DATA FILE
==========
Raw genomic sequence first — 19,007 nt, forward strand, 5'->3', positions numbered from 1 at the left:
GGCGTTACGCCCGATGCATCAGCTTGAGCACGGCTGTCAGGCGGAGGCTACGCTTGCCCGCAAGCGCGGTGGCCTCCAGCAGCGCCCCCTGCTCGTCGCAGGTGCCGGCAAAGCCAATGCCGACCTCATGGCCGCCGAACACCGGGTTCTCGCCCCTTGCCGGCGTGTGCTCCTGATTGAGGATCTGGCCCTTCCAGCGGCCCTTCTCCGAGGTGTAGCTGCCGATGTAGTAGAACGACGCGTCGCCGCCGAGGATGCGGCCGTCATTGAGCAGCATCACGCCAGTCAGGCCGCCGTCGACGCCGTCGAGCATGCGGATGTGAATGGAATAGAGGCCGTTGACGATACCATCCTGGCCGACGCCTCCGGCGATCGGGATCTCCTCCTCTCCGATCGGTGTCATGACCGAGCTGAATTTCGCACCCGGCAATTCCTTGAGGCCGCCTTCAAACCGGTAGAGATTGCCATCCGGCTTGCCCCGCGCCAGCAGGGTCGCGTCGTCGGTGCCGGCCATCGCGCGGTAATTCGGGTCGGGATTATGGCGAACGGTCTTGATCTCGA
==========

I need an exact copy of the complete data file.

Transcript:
Raw genomic sequence first — 19,007 nt, forward strand, 5'->3', positions numbered from 1 at the left:
GGCGTTACGCCCGATGCATCAGCTTGAGCACGGCTGTCAGGCGGAGGCTACGCTTGCCCGCAAGCGCGGTGGCCTCCAGCAGCGCCCCCTGCTCGTCGCAGGTGCCGGCAAAGCCAATGCCGACCTCATGGCCGCCGAACACCGGGTTCTCGCCCCTTGCCGGCGTGTGCTCCTGATTGAGGATCTGGCCCTTCCAGCGGCCCTTCTCCGAGGTGTAGCTGCCGATGTAGTAGAACGACGCGTCGCCGCCGAGGATGCGGCCGTCATTGAGCAGCATCACGCCAGTCAGGCCGCCGTCGACGCCGTCGAGCATGCGGATGTGAATGGAATAGAGGCCGTTGACGATACCATCCTGGCCGACGCCTCCGGCGATCGGGATCTCCTCCTCTCCGATCGGTGTCATGACCGAGCTGAATTTCGCACCCGGCAATTCCTTGAGGCCGCCTTCAAACCGGTAGAGATTGCCATCCGGCTTGCCCCGCGCCAGCAGGGTCGCGTCGTCGGTGCCGGCCATCGCGCGGTAATTCGGGTCGGGATTATGGCGAACGGTCTTGATCTCGA